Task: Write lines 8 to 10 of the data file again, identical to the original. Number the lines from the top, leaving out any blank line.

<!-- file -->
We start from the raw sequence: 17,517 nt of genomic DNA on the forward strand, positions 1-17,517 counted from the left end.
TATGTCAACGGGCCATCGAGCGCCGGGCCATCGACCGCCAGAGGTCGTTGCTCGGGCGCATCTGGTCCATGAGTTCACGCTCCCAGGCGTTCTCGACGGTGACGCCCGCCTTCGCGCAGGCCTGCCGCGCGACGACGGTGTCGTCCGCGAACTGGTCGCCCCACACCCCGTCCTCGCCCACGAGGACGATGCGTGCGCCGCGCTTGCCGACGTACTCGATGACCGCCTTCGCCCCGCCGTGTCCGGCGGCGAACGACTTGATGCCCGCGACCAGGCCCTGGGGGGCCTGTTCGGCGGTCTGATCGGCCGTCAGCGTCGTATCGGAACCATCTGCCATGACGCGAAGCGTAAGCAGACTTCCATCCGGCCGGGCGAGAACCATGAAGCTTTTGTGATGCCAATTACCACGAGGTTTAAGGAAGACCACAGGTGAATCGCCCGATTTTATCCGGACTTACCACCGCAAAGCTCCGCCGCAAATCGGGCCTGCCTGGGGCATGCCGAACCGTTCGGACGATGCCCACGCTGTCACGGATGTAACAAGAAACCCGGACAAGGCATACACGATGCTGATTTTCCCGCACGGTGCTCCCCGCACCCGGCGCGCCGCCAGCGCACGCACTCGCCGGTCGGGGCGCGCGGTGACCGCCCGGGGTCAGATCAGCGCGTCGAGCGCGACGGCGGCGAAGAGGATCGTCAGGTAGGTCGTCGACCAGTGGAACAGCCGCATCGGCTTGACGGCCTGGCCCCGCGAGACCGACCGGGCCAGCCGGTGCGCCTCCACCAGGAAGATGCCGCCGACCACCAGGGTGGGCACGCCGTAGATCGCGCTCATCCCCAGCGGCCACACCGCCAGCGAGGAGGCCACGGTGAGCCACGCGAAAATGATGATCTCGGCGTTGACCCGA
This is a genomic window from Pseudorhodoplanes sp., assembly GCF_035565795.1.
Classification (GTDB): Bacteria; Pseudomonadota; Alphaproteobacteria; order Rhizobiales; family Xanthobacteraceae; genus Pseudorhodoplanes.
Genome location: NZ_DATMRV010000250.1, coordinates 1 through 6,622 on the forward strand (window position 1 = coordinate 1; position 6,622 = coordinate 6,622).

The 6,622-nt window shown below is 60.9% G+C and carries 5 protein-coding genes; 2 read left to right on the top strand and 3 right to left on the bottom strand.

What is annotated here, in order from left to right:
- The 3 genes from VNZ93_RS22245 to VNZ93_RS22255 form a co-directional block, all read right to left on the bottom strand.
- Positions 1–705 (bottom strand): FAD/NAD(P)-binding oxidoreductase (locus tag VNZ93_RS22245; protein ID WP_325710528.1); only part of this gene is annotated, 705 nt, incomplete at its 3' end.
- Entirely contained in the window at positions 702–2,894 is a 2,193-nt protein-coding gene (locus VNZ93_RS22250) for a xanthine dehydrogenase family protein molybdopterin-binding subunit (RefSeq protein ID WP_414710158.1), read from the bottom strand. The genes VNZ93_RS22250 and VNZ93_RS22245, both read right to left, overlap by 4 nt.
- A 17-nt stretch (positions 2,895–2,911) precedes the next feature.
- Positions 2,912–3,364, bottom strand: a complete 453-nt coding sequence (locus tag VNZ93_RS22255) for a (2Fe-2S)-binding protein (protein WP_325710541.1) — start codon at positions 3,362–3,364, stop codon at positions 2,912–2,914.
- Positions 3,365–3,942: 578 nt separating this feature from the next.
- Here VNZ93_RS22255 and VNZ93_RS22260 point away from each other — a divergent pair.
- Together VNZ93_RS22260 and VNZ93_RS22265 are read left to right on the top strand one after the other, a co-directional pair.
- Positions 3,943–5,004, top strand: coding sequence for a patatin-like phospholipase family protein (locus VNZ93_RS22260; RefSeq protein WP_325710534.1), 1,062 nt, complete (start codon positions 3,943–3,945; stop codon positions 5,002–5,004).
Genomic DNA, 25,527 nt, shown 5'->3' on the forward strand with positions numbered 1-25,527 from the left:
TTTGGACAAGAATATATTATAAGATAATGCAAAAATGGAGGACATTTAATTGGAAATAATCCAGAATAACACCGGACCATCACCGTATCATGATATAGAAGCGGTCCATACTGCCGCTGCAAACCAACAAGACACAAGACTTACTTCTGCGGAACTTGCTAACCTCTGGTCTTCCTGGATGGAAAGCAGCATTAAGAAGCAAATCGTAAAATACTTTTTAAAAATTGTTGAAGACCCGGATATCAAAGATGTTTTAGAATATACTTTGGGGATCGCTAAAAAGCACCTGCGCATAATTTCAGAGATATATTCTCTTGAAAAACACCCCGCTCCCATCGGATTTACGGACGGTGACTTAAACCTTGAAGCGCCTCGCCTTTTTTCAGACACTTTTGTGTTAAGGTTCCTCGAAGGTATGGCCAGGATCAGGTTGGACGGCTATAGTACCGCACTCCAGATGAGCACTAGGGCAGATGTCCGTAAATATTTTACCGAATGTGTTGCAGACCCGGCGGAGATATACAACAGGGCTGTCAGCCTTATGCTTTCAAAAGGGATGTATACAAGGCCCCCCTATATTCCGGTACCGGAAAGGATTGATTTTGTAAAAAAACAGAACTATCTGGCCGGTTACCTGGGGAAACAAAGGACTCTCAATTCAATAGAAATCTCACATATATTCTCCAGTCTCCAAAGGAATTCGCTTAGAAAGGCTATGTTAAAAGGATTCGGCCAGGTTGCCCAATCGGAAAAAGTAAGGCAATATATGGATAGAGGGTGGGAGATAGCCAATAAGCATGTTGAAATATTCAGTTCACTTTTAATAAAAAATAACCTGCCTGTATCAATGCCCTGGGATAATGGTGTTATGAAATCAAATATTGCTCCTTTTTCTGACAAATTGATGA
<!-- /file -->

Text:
- The 3 genes from VNZ93_RS22245 to VNZ93_RS22255 form a co-directional block, all read right to left on the bottom strand.
- Positions 1–705 (bottom strand): FAD/NAD(P)-binding oxidoreductase (locus tag VNZ93_RS22245; protein ID WP_325710528.1); only part of this gene is annotated, 705 nt, incomplete at its 3' end.
- Entirely contained in the window at positions 702–2,894 is a 2,193-nt protein-coding gene (locus VNZ93_RS22250) for a xanthine dehydrogenase family protein molybdopterin-binding subunit (RefSeq protein ID WP_414710158.1), read from the bottom strand. The genes VNZ93_RS22250 and VNZ93_RS22245, both read right to left, overlap by 4 nt.